Today the eyes of the multitude are upon the Constabulary. The military world, especially, is receiving its recent acquisition with much interest, for the Constabulary is unlike any other military organization. As an experiment in the policing of an occupied nation, the Constabulary has the attention of much of the world focused upon it.


The United States Constabulary numbers today approximately 34,526 officers and men. This large command, headed by Major General Harmon, has a Chief of Staff and a Deputy Chief of Staff. Its general staff consists of a G-1, G-2, G-3, G-4, provost marshal and a public safety officer. Except for a few variations it has much the same special staff sections as are normally found in a division headquarters but more especially a corps headquarters. As more and more problems are confronted, more sections are being added, and as a result, the head-quarters is still being expanded.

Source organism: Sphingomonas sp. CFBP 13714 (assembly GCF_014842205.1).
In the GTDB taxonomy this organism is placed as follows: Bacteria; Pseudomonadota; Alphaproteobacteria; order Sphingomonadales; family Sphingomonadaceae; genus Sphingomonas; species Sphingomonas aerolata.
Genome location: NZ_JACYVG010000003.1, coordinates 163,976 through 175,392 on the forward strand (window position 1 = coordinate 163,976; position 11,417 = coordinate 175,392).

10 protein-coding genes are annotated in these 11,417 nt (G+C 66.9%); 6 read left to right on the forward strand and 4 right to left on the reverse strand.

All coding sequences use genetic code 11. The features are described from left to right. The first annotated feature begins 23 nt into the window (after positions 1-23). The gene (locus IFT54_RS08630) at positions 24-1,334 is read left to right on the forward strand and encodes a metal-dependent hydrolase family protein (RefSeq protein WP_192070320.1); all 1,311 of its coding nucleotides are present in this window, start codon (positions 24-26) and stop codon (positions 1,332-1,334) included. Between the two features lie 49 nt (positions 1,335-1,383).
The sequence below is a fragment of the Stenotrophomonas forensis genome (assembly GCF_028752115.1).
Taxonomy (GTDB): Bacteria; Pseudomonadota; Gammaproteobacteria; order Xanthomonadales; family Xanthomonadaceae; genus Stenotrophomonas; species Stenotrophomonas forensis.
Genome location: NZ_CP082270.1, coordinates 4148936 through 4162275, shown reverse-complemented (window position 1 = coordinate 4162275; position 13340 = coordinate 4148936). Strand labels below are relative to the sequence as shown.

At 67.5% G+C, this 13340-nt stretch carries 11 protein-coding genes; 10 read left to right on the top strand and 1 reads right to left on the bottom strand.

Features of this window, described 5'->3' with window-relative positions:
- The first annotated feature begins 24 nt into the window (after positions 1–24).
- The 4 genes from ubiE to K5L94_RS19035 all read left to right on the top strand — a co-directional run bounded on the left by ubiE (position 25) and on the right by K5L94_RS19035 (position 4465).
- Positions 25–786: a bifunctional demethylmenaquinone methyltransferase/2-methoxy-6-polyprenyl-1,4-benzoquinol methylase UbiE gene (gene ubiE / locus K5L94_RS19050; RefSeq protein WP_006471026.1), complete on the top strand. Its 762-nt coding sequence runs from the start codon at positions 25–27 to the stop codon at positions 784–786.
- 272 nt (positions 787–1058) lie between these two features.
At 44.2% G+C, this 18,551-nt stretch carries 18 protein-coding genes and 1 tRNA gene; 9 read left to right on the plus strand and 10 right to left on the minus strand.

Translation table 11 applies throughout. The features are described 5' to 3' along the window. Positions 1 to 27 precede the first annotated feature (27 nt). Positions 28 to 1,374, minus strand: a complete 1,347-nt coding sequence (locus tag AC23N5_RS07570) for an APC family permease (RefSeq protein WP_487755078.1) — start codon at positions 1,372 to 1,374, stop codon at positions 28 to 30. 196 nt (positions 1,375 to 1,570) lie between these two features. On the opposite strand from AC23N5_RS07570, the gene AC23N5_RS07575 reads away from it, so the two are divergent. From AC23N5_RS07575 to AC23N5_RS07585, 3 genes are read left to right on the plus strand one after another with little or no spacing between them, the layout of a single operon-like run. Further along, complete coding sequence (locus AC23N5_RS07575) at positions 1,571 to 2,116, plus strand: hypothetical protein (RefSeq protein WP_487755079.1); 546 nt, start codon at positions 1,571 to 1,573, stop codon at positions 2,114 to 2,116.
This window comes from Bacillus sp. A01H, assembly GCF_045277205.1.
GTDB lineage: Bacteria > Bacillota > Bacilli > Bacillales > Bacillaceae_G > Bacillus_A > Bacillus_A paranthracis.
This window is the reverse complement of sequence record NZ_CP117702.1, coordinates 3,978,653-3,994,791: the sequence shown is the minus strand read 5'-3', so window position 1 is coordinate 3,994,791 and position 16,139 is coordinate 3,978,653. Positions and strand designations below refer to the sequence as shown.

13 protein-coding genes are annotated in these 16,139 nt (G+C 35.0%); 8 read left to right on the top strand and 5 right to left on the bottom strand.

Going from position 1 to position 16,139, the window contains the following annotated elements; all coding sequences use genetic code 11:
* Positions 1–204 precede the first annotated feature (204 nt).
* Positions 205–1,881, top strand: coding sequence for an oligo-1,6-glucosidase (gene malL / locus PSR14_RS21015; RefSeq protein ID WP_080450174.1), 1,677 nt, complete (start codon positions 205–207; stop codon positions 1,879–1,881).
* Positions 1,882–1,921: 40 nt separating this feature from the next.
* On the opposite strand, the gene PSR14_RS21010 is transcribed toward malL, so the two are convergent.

Within the headquarters in addition to the headquarters and headquarters troop, are special troops consisting of a signal squadron, a band, a school squadron, a military police company, a car platoon, an intelligence detachment, a counter-intelligence corps unit, and a representation from the criminal investigation division. Attached to the Constabulary is a special service com-pany and an ordnance medium main-tenance company, and in support is an Air Liaison Squadron.